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  • Kyle Chua

Woman Takes Online Survey for Free Bubble Tea, Loses S$20,000 in Scam

Updated: Dec 19, 2023

Beware of online surveys asking you to install third-party apps on your device.

Wix
Credit: Wix

A 60-year-old woman fell victim to one such scam after she took a supposed "survey" to score a free cup of bubble tea. According to The Straits Times, the victim reportedly scanned the QR code for the "survey" from a sticker pasted on the glass door of a bubble tea shop. She was then asked to install a third-party app onto her Android smartphone, not knowing it was malware. The app allowed scammers to take over her device while she slept at night and steal no less than S$20,000 from her bank account.


"While malware scams are not particularly new, scammers are getting increasingly innovative," said Mr Beaver Chua, Head of Anti-Fraud at OCBC Bank’s Group Financial Crime Compliance Department.


"Besides website pop-up banners, which are most common, pasting bogus QR codes outside F&B establishments is another cunning way to hook victims as consumers may not be able to differentiate between legitimate and malicious QR codes."


When victims scan malicious QR codes, they're asked to install malware and are made to grant it access to their devices' camera and microphones, as Mr Chua explains. They're also prompted to enable the Android Accessibility Service, an app that provides alternative ways for users with disabilities to use and communicate with their devices, allowing scammers to take control. Once scammers are able to do that, they simply wait for victims to use their banking apps, taking note of their login credentials and password. In some instances, scammers might also disable facial recognition, so that victims will be forced to key-in their information. After that, scammers use the camera on their victims' devices to monitor activity and find an opportunity to strike. That opportunity usually comes at night, when victims are asleep and can't see that their devices are being controlled remotely.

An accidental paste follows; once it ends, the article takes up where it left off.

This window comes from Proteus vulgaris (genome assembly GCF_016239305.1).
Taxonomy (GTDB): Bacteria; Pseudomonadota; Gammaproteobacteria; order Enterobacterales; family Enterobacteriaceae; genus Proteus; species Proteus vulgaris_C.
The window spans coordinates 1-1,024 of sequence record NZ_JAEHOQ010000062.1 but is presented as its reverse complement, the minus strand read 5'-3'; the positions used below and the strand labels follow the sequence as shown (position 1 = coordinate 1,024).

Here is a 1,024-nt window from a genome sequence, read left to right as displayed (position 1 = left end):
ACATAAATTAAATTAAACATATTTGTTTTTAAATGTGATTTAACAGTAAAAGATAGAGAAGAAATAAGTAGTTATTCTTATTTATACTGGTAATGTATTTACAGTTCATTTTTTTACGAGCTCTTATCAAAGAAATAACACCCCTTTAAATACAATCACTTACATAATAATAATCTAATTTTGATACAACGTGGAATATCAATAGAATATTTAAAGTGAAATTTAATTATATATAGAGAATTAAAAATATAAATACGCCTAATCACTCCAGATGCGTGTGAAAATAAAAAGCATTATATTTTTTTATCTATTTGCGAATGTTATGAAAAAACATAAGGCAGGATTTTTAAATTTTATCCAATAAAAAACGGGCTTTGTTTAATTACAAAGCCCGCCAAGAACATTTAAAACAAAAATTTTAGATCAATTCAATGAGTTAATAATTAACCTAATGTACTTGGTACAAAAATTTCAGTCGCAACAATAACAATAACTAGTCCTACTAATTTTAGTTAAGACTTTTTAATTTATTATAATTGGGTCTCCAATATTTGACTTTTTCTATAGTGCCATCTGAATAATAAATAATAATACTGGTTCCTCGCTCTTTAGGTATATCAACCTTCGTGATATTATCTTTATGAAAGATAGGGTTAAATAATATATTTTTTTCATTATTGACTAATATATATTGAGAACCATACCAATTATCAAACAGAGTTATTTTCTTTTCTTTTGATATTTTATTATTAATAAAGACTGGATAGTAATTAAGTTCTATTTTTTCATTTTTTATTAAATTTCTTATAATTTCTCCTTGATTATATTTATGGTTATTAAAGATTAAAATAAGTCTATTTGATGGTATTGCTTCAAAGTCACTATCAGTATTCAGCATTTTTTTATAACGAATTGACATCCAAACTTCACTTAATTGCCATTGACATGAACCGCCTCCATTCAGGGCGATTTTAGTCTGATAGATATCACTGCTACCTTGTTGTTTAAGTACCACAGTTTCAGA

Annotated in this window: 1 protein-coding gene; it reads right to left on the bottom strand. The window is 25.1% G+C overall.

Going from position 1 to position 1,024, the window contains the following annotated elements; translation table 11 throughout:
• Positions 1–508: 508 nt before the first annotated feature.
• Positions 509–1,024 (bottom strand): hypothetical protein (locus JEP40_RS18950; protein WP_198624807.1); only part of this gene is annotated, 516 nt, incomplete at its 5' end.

Mr Beaver Chua
Mr Beaver Chua, Head of Anti-Fraud at OCBC Bank’s Group Financial Crime Compliance Department. Credit: The Straits Times

Mr Chua notes that scammers tend to paste these malicious QR codes near authorised scan-to-pay signs to deceive potential victims into thinking they're legitimate. Some codes have also been spotted pasted on lamp posts near traffic lights.


The police and the Cyber Security Agency of Singapore in April warned the public about downloading apps from suspicious websites. In the same month, the police also said phishing scams that involve malware being installed on victims' Android phones were on the rise. Since March, there has reportedly been at least 113 victims with losses reaching as much as S$445,000.


Mrs Ong-Ang Ai Boon, Director of the Association of Banks in Singapore, urged the public to remain vigilant of such scams, while also sharing a few tips to help avoid them. "It remains critically important for everyone to practise cyber-security discipline by not clicking unknown links or installing unknown apps or software onto their devices," she said. "While banks will continue to do our part in surveillance and recovery efforts, the strongest defence against scams is a watchful and discerning public.

 
  • A 60-year-old woman fell victim to one such scam after she took a supposed "survey" to score a free cup of bubble tea.

  • She was asked to install a third-party app onto her Android smartphone to complete the "survey", not knowing it was malware.

  • The app allowed scammers to take over her device while she slept at night and steal no less than S$20,000 from her bank account.

  • Scammers reportedly tend to paste the malicious QR codes near authorised scan-to-pay signs to deceive potential victims into thinking they're legitimate.






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